Crimson Memories

In a box, under a blanket, under a bed, lies a neatly ribboned stack of sepia-tinged letters. All addressed, all ready to go, but none posted. Time aged them, but the written words are as strong as they were the day they landed on the pages. Beautiful prose entwined with a range of raw emotions: love, hope, desire. Longing. My second-great-grandfather was not a writer by trade, but his penned words built a foundation for generations to come, making a lasting impression on those who were privileged to read them.

In troubled times, obligated by a sense of duty, he went off to war, leaving behind the woman he loved. Promises of marriage, family, a home. Wait for me, he told her. We’ll make our dreams come true as soon as I come home. He crossed deep, dark waters to a land unknown and unkind. A harsh reality from the protected life he previously knew.

My second-great-grandmother waited, patiently impatient for him to return. She read books and sewed dresses and pruned rose bushes. The thorns pierced the skin between her fingers, and as she watched the blood rolling down her hand and dripping onto the dusty garden dirt, she worried, envisioning my grandfather suffering some kind of evil fate.

As my grandfather watched the blood of his enemies, the blood of his friends, seep into the rain-soaked mud beneath his heavy, muck-ridden boots, he envisioned my grandmother, dressed in white, holding a bouquet of crimson roses.

He wrote letters by the week, hoping they’d make it home. Hoping he would soon follow. He needed to let her know he was ok. Alive. But he kept a growing pile of letters, a secret diary of his innermost thoughts and hopes and wishes and dreams. He addressed them all, just in case. He escaped the shocking truth of what he saw every day by letting his imagination take him home, where he truly wanted to be. A house he had yet to build, a home they had yet to fill.

He promised himself he would give them to her in person one day. If he made it back home, she was the one he would entrust with his whole heart, his deepest, most private thoughts. The biggest show of gratefulness he could think of to give. If he didn’t live, neither would she. This revelation kept him going, kept him focused, every single day.

Blazing, blistering sun in suspiciously empty fields contrasted with warm summer nights on the porch swing. The sound of gunfire and canons tuned out to Irving Berlin on the radio and dancing on toes in the living room. The taste of stale water replaced by fresh lemonade with a drop of honey, lemon wedge on the side, five cents a glass. Lurking enemies in the shadows became a game of hide-and-seek in the tall grasses of the back forty. Wind chimes chiming, breezes blowing, birds singing.

My grandmother sat in the kitchen with the radio on, and all thoughts turned to my grandfather. Heart twisted in knots, wondering if he was ok, picturing what he was seeing. Hearing what he’d be hearing. Despair sat like a lump of coal in her stomach, ever-burning, ever-waiting to light up into flame. Wind chimes turned to rapid-fire. Lemonade changed to muddy water. The willow trees out back became enemy soldiers standing watch in the dark.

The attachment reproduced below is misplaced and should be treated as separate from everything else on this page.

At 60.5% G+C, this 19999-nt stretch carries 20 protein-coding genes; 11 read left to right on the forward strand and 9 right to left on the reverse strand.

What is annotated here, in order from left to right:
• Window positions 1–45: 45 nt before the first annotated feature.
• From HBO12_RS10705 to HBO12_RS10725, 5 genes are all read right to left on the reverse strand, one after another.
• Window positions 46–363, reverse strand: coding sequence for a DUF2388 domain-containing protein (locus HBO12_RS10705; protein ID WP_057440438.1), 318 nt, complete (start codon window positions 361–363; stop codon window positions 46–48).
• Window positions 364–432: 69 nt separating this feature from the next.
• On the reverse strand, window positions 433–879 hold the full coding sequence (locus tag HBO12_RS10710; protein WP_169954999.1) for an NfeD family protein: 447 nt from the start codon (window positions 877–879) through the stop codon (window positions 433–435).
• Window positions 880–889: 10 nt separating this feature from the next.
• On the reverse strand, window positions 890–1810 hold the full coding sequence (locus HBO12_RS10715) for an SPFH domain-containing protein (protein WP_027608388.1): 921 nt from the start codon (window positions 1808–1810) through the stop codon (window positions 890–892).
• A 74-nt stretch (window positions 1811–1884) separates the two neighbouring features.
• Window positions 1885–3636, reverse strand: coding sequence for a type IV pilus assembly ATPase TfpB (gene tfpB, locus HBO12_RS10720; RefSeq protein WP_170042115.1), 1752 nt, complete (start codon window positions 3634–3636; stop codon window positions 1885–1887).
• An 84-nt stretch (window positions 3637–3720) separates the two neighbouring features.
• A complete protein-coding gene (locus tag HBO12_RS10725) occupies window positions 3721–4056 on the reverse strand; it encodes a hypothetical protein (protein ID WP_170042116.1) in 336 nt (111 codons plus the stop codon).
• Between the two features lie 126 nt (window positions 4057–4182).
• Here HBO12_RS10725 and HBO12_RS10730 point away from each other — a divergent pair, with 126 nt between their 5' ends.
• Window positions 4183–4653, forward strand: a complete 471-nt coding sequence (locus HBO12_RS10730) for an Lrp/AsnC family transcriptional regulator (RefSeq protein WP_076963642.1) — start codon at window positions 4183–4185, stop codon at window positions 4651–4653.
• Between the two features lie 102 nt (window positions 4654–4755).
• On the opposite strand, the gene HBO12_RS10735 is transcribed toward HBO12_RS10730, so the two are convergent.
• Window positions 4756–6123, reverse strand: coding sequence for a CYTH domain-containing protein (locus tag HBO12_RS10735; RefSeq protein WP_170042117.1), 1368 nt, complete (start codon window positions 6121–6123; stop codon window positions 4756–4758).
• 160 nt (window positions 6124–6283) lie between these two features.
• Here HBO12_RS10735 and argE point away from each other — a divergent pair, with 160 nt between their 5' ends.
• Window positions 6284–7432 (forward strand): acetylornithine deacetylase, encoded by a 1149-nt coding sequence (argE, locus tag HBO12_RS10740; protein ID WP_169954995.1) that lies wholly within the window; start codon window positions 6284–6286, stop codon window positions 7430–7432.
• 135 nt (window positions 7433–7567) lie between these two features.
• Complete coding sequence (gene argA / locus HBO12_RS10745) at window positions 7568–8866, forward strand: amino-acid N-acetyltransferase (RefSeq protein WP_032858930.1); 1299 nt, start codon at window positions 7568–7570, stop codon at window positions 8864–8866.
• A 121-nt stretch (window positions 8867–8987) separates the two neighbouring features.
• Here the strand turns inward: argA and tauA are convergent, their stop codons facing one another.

The sent letters were guarded, both of them scared to dream aloud of the life they couldn’t touch. But my grandfather’s private, unsent letters laid bare his soul.

When the war was over, the letters finally made it home. But they stayed hidden in a box, under a blanket, under a bed, a time capsule of memories waiting to be made. They remained safely tucked away for more than a decade before they were opened.

Each one carefully unsealed, revealing heartfelt words on paper riddled with the smell of gun smoke, nervous sweat, and tired tears. Every scroll of his pen a wish put on paper.

Each one addressed: To my future daughter.

When she was old enough, she finally got the chance to read them. His words brought deep heartache mixed with joy. The letters blurring the lines between his dreams and her memories, a drop of humbled happiness fell from her eye and splotched the ink on the final words, “Love, Dad.” She may not have understood what his eyes saw in the war, but she understood what drove him to survive. Hope for the future.

A hope that kept him alive. A hope from which she blossomed.

The letters went back under the bed and remained protected for many decades, passed down through generations until they found their way to me. The original author is long gone. Reading them allowed me to get to know a man I never knew in person, but one I owe my existence to. A secret love story between a father and an unborn daughter, his will to live, his way back home from the unimaginable truths he endured. His inner strength enabled him to give these letters to the daughter he didn’t yet have when he wrote them. They were not sent by post, no. But they were sent out into the void, into the Universe, clandestine wishes for a life he wanted so badly to live. Willing it to make them come true. And it listened.

Kathleen Foxx is an emerging multi-genre author from Southern Ontario, Canada. In addition to novels, she enjoys creating literary pieces in micro, flash, and short fiction/nonfiction. She has words in/forthcoming in Paragraph Planet and Glittery Literary. She is active on social media and tweets often @kfoxx_writes.

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